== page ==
NSData, My Old Friend

Or… “How I learned to stop worrying, and love Foundation.”

Forgive me, NSData. I was running around with that flashy [UInt8], acting like you didn’t have everything I need. I’ve learned my lesson.

— Rob Napier (@cocoaphony) September 28, 2015

I did a lot of writing and rewriting of the Swift version of RNCryptor. I struggled especially with what type to use for data. I gravitated quickly to [UInt8] with all its apparent Swiftiness. But in the end, after many iterations, I refactored back to NSData, and I’m really glad I did.

This is the story of why.

Type-erasure in Stdlib

When last we talked about type erasure, I described an easy way to build type erasures using closures. And I mentioned:

(While this works exactly like AnySequence, this isn’t how AnySequence is implemented. In my next post I’ll discuss why and how to implement type erasers like stdlib does.)

At the time I thought I’d pretty well nailed it down, but every time I dug into it I found another little thing I’d missed, and it never seemed to end. And with stdlib open sourcing soon, you’ll all just be able to read this yourselves, so why embarrass myself getting it all wrong? Over time I kind of hoped you all had forgotten that comment and planned to move on to other things. But then I was busted by Michael Welch, and so I had to finish the spelunking and here you go.

A Little Respect for AnySequence

Once upon a time, when Swift was young, there were a couple of types called SequenceOf and GeneratorOf, and they could type erase stuff. “Type erase?” you may ask. “I thought we loved types.” We do. Don’t worry. Our types aren’t going anywhere. But sometimes we want them to be a little less…precise.

In Swift 2, our little type erasers got a rename and some friends. Now they’re all named “Any”-something. So SequenceOf became AnySequence and GeneratorOf became AnyGenerator and there are a gaggle of indexes and collections from AnyForwardIndex to AnyRandomAccessCollection.

So what are these type erasers? Let’s start with how to use one and we’ll work backwards to why.

Product or Process?

Forgive a slight divergence. I’ll bring it back to software development before the end.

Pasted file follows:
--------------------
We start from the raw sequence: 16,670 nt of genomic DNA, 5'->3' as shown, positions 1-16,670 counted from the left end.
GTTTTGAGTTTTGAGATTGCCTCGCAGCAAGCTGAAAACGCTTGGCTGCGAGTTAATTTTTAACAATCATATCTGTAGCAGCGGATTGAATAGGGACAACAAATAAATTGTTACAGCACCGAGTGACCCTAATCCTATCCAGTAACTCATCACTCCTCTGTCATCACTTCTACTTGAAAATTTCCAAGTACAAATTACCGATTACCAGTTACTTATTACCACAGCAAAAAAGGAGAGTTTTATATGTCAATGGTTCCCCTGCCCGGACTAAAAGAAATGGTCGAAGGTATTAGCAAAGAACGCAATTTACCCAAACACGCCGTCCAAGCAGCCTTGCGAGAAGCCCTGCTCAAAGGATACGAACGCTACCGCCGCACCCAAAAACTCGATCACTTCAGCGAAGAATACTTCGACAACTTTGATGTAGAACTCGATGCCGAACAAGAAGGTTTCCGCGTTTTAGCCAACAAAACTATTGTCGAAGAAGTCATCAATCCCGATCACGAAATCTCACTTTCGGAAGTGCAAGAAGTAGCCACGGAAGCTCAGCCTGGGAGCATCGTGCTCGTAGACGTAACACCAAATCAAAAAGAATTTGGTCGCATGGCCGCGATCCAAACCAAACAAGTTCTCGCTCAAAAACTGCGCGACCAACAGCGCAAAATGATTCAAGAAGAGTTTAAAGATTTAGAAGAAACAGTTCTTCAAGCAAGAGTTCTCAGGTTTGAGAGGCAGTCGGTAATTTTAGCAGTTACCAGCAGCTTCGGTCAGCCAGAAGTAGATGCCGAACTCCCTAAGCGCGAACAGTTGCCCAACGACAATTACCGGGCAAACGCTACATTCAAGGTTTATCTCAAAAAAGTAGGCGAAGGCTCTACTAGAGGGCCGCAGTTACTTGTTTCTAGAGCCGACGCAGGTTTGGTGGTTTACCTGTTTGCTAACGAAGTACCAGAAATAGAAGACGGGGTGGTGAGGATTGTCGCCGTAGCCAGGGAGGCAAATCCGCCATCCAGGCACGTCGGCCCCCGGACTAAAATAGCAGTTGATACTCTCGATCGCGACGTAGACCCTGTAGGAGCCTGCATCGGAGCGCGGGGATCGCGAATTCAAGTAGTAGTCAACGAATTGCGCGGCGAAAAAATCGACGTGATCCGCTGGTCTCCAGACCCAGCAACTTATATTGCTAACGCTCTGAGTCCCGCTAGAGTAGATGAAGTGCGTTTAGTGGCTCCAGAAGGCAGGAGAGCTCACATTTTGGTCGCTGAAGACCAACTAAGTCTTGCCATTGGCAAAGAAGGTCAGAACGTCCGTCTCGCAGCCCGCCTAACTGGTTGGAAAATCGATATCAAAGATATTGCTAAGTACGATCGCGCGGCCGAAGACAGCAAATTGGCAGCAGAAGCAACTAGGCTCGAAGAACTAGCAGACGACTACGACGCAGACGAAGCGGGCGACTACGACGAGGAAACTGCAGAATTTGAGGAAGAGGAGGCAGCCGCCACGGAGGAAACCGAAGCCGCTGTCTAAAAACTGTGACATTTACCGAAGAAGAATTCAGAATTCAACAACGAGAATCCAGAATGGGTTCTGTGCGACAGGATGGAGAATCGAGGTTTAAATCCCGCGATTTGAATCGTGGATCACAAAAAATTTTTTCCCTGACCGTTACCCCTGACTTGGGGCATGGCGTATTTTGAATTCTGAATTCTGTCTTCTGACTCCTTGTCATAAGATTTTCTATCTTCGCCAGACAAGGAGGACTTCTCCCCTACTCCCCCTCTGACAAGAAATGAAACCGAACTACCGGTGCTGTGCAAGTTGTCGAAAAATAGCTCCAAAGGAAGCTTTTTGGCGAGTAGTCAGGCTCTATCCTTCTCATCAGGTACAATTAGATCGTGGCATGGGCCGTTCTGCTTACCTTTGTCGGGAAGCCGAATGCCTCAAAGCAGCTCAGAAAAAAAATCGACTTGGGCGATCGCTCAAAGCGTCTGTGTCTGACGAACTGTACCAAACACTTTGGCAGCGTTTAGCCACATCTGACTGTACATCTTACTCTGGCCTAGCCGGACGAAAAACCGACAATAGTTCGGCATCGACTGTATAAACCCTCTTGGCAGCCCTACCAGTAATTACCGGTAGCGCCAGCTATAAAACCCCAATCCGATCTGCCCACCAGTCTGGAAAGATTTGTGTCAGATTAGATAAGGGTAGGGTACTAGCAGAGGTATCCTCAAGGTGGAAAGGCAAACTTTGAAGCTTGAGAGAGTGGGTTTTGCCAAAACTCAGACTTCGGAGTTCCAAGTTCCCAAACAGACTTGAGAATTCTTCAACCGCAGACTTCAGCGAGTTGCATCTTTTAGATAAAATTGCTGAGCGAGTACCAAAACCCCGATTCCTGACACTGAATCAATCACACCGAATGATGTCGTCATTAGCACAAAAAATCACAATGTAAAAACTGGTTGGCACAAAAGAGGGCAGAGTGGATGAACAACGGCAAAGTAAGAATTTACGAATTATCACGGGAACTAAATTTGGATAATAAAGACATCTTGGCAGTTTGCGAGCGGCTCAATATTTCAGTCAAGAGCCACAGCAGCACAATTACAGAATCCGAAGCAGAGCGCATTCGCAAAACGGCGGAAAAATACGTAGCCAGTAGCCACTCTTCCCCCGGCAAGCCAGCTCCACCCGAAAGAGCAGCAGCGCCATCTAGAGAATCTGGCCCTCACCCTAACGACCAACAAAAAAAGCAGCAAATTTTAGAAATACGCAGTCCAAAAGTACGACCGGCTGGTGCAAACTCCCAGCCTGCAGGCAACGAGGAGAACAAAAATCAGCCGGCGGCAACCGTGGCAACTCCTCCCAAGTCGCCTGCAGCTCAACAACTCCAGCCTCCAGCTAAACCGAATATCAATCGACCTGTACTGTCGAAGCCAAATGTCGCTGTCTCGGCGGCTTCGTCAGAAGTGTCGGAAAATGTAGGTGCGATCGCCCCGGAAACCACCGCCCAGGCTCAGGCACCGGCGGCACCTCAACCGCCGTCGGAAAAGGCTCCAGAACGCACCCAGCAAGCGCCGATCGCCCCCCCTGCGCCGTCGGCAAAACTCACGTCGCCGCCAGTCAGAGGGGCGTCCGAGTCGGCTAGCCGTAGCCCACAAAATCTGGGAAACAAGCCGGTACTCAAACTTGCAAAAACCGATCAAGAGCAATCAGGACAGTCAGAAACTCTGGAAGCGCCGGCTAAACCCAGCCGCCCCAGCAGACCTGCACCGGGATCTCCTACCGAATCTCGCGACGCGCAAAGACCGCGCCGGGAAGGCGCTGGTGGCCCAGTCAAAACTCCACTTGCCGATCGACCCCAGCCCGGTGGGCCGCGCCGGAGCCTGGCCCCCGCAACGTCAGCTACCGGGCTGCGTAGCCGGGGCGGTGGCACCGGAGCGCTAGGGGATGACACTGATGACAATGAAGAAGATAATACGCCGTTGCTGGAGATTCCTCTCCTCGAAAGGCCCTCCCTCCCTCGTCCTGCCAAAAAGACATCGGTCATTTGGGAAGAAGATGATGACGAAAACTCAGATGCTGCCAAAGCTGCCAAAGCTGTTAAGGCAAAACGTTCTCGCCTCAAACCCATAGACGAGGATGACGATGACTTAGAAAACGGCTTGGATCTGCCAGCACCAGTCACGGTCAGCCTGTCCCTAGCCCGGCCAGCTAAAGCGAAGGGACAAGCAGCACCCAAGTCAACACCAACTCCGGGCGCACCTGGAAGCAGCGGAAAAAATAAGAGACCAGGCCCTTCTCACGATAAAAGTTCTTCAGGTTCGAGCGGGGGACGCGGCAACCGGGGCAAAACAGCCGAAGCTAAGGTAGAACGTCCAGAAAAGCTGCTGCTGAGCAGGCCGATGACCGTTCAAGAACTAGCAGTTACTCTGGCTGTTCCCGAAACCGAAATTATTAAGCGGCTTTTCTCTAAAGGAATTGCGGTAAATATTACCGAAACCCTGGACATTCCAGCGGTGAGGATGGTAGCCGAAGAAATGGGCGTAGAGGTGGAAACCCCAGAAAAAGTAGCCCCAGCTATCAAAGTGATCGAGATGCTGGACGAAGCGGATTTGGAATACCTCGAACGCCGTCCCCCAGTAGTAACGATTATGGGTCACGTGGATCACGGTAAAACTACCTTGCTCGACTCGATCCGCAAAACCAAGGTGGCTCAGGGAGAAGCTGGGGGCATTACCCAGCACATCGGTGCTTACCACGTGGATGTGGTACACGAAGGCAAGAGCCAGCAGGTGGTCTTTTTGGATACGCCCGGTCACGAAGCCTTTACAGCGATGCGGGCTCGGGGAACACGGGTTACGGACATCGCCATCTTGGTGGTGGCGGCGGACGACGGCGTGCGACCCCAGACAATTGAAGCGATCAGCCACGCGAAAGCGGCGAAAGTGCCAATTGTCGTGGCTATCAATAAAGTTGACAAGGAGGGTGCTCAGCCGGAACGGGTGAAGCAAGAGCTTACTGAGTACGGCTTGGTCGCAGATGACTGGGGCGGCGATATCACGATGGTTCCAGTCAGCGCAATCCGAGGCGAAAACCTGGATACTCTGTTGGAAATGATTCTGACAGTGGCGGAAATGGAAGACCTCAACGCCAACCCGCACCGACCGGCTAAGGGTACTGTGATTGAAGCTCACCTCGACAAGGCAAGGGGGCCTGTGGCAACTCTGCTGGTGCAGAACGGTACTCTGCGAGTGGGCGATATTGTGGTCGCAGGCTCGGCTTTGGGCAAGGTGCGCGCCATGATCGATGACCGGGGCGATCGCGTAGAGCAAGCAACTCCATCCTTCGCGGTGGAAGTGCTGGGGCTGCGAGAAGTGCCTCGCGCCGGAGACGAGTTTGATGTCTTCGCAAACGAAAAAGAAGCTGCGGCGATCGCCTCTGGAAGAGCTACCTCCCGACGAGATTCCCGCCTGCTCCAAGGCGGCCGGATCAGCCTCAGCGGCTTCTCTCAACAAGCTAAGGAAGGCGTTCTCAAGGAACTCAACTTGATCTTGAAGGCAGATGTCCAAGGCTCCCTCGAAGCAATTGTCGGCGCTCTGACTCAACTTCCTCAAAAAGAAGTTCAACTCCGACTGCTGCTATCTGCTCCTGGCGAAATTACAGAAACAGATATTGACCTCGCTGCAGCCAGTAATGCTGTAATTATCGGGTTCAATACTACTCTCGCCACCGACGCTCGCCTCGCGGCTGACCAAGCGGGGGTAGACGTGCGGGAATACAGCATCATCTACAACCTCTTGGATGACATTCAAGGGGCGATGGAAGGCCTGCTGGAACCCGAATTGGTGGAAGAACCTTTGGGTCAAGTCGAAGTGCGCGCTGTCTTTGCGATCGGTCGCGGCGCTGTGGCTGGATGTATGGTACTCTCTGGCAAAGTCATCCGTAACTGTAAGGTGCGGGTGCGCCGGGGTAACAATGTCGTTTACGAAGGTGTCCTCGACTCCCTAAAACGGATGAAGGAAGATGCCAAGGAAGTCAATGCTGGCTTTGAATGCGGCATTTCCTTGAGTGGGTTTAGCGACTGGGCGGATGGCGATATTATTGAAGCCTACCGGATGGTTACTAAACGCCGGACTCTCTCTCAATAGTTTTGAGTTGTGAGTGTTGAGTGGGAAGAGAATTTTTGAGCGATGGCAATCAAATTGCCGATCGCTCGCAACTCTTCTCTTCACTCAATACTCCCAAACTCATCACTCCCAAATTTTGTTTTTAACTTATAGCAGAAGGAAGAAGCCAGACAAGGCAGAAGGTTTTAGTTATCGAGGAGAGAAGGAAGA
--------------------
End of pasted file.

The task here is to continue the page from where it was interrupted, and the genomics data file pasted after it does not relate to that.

A friend of mine is an arborist. He takes care of a large forest, trimming and culling trees. He’s quite good at it and enjoys it, but he’s worried about job security. He thinks cabinet making would be a good career move. He likes to work with wood, and high-end cabinets are very expensive so there’s clearly a lot of money there. I’m a hobbyist woodworker, so we were talking about it.

Throw Money at It

My dad has always been an engineer, but by the end of his career he had three-letter titles starting with “C”. And all my life he’s taught me lessons, but the most important ones to me professionally were never about technical matters; they were always the talks about how large companies work. Watching some of the reactions from devs to the recent Taylor Swift/Apple back-and-forth, I realized that one of my dad’s lessons might be helpful to others.


Last time we talked about how a function that can throw errors is a different type in Swift than a function that cannot throw errors. And then I briefly mentioned this other thing, “rethrows.” Let’s talk about that, and along the way explore closure types a little more and their weird and woolly ways.

Throw What Don't Throw

So say you are trying out all this interesting new throw stuff in Swift 2. And say you’re running an early Beta in which many stdlib functions don’t handle throw closures yet. Or maybe you’re in the future and dealing with some other piece of code that you wish could handle a throw closure, but doesn’t. What do you do?

I, for One, Welcome Our New Haskell Overlords

Manuel Chakravarty made a comment a few weeks ago:

By not using standard FP terminology in emerging languages like Swift, we deny learners access to a lot of existing literature.

I certainly agree. But there’s a lot more to it, and I hope the functional programming community will get involved in new ways. We’ll get there. First, a little history for the rest of us. FP folks, I’ll get back to you in a couple of sections.

Go Is a Shop-built Jig

Alex Payne wrote an excellent essay called Thoughts on Five Years of Emerging Languages. It called to mind something I wrote a while ago for a limited audience that I never got around to turning into a public form. Thanks to Manuel Chakravarty for the link and the inspiration.

For those who read my blog for Cocoa (and recently Swift) discussion, you may be surprised that most of my professional work right now is in Go, C, and C++ (in that order). So I thought I might take a moment to discuss Go.

First, it’s important to say that I really like Go. I didn’t think I would. I’m a language snob at heart. Before Swift, I’d been spending a lot of time on the functional side of the street with a brief dallience with actors. I was just about to do deeper into the parens, when I wound up taking a side trip into Google-land and Go. I’d dipped my toe into the water once before and been turned off by what seemed to be the sloppiness of the language. How variables are declared bugged me (turns out it bugs the lead language designer, too). The multiple return types of range bugged me. Strings switching between code points and bytes bugged me. The fact that Go can’t implement its own append() harkened back to funky Perl magic. Go just seemed sloppy and under-considered.